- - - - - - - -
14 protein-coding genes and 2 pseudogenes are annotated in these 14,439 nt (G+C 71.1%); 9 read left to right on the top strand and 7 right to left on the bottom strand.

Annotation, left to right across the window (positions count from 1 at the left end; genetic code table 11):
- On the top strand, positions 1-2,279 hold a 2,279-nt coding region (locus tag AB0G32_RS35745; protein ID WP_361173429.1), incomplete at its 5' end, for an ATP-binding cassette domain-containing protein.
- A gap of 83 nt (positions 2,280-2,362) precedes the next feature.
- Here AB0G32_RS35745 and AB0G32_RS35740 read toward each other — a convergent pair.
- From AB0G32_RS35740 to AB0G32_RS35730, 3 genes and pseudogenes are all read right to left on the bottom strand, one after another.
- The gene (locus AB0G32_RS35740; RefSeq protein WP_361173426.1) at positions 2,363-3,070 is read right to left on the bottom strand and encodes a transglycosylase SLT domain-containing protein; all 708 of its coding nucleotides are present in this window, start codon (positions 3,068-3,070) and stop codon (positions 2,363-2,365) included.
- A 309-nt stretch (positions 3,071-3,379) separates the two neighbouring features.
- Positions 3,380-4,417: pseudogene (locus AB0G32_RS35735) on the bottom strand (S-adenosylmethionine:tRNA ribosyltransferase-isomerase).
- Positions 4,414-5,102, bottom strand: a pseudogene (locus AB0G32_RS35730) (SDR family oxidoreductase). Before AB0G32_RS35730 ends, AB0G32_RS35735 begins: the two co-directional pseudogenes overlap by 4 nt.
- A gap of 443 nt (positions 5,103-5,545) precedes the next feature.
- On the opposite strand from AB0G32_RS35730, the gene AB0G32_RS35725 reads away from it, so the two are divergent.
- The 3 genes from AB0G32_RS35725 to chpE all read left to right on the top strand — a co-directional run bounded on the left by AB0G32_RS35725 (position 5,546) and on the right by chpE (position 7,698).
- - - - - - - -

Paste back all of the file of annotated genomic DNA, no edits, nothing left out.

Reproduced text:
14 protein-coding genes and 2 pseudogenes are annotated in these 14,439 nt (G+C 71.1%); 9 read left to right on the top strand and 7 right to left on the bottom strand.

Annotation, left to right across the window (positions count from 1 at the left end; genetic code table 11):
- On the top strand, positions 1-2,279 hold a 2,279-nt coding region (locus tag AB0G32_RS35745; protein ID WP_361173429.1), incomplete at its 5' end, for an ATP-binding cassette domain-containing protein.
- A gap of 83 nt (positions 2,280-2,362) precedes the next feature.
- Here AB0G32_RS35745 and AB0G32_RS35740 read toward each other — a convergent pair.
- From AB0G32_RS35740 to AB0G32_RS35730, 3 genes and pseudogenes are all read right to left on the bottom strand, one after another.
- The gene (locus AB0G32_RS35740; RefSeq protein WP_361173426.1) at positions 2,363-3,070 is read right to left on the bottom strand and encodes a transglycosylase SLT domain-containing protein; all 708 of its coding nucleotides are present in this window, start codon (positions 3,068-3,070) and stop codon (positions 2,363-2,365) included.
- A 309-nt stretch (positions 3,071-3,379) separates the two neighbouring features.
- Positions 3,380-4,417: pseudogene (locus AB0G32_RS35735) on the bottom strand (S-adenosylmethionine:tRNA ribosyltransferase-isomerase).
- Positions 4,414-5,102, bottom strand: a pseudogene (locus AB0G32_RS35730) (SDR family oxidoreductase). Before AB0G32_RS35730 ends, AB0G32_RS35735 begins: the two co-directional pseudogenes overlap by 4 nt.
- A gap of 443 nt (positions 5,103-5,545) precedes the next feature.
- On the opposite strand from AB0G32_RS35730, the gene AB0G32_RS35725 reads away from it, so the two are divergent.
- The 3 genes from AB0G32_RS35725 to chpE all read left to right on the top strand — a co-directional run bounded on the left by AB0G32_RS35725 (position 5,546) and on the right by chpE (position 7,698).